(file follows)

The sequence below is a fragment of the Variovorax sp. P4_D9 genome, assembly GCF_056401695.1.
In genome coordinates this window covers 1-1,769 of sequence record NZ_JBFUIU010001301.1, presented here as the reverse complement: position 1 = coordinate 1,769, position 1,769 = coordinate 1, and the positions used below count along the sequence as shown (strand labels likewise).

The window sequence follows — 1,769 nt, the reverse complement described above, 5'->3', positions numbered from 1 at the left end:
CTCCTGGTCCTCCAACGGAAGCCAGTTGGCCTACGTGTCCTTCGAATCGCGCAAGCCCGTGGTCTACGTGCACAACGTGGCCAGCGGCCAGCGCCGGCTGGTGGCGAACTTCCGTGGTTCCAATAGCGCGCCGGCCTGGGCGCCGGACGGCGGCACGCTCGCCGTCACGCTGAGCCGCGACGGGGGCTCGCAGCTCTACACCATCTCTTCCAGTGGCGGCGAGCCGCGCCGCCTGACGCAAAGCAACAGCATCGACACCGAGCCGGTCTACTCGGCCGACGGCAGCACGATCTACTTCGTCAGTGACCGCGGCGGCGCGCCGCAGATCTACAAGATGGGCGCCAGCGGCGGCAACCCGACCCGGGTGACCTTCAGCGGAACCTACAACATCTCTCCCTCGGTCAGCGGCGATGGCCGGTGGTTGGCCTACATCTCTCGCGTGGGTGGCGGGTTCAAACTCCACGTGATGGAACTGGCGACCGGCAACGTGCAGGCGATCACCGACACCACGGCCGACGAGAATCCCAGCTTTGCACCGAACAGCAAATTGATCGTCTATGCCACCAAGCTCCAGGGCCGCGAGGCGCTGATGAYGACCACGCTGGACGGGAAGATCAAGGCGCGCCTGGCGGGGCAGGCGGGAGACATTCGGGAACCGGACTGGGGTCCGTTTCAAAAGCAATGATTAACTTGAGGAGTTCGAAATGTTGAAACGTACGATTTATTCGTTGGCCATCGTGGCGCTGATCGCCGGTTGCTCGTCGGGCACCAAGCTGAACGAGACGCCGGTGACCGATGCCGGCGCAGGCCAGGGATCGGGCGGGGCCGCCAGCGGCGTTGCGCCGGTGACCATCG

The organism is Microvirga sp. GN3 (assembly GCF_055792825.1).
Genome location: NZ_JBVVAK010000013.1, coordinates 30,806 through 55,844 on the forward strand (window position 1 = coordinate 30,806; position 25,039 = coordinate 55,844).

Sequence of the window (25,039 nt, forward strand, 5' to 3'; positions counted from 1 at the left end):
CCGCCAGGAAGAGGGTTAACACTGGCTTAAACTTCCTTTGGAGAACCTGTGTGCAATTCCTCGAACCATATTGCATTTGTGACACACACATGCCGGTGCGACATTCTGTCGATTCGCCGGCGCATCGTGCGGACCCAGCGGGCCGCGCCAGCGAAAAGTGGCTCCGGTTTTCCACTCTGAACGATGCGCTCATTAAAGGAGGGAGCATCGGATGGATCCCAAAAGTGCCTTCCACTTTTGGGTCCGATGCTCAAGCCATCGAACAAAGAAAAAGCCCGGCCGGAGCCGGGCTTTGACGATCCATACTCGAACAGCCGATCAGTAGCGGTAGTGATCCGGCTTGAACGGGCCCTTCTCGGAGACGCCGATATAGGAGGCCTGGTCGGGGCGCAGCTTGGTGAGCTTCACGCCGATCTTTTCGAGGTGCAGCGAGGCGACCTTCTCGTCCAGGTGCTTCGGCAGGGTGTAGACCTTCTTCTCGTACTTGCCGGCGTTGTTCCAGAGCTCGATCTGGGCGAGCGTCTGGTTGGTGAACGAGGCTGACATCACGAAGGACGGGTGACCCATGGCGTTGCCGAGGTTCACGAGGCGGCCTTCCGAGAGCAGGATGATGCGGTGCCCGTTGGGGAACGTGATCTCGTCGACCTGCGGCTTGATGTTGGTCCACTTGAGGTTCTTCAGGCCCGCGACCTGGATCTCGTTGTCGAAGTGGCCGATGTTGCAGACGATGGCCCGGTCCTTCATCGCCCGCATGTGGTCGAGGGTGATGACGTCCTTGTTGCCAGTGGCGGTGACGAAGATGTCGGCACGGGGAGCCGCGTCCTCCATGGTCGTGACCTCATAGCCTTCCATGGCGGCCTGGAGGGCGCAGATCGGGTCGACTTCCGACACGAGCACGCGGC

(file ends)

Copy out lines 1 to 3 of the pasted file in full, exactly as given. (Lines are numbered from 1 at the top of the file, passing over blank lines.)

The sequence below is a fragment of the Variovorax sp. P4_D9 genome, assembly GCF_056401695.1.
In genome coordinates this window covers 1-1,769 of sequence record NZ_JBFUIU010001301.1, presented here as the reverse complement: position 1 = coordinate 1,769, position 1,769 = coordinate 1, and the positions used below count along the sequence as shown (strand labels likewise).

The window sequence follows — 1,769 nt, the reverse complement described above, 5'->3', positions numbered from 1 at the left end: